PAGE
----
J Popul Res (Canberra). 2020;37(4):323-344. doi: 10.1007/s12546-020-09247-9. Epub 2020 Nov 5.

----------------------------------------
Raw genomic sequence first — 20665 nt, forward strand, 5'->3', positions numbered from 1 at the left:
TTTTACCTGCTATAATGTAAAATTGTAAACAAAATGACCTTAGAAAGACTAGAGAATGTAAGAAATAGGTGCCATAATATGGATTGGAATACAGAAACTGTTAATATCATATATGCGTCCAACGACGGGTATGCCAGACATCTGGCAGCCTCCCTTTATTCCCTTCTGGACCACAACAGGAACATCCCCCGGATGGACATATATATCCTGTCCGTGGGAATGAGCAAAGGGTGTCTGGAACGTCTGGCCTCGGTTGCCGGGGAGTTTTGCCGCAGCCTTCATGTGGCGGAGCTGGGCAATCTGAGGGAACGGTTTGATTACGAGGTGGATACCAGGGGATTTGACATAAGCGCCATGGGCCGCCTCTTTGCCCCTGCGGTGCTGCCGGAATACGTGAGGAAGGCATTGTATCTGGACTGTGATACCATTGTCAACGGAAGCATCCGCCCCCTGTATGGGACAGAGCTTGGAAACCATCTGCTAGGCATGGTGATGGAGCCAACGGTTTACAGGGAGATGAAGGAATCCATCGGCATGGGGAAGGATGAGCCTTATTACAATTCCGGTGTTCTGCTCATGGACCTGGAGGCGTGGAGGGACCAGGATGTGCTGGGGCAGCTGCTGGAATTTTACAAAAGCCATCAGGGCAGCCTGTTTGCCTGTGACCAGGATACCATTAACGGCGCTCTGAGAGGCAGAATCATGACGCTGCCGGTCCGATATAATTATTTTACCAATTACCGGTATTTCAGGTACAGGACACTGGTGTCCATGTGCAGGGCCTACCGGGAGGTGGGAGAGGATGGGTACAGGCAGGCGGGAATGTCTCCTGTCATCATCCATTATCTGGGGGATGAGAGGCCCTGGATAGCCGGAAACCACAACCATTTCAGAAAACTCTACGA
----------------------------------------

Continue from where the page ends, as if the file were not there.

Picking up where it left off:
The U.S. elderly experience shorter lifespans and greater variability in age at death than their Canadian peers. In order to gain insight on the underlying factors responsible for the Canada-U.S. old-age mortality disparities, we propose a cause-of-death analysis. Accordingly, the objective of this paper is to compare levels and trends in cause-specific modal age at death (M) and standard deviation above the mode (SD(M +)) between Canada and the U.S. since the 1970s. We focus on six broad leading causes of death, namely cerebrovascular diseases, heart diseases, and four types of cancers. Country-specific M and SD(M +) estimates for each leading cause of death are calculated from P-spline smooth age-at-death distributions obtained from detailed population and cause-specific mortality data. Our results reveal similar levels and trends in M and SD(M +) for most causes in the two countries, except for breast cancer (females) and lung cancer (males), where differences are the most noticeable. In both of these instances, modal lifespans are shorter in the U.S. than in Canada and U.S. old-age mortality inequalities are greater. These differences are explained in part by the higher stratification along socioeconomic lines in the U.S. than in Canada regarding the adoption of health risk behaviours and access to medical services.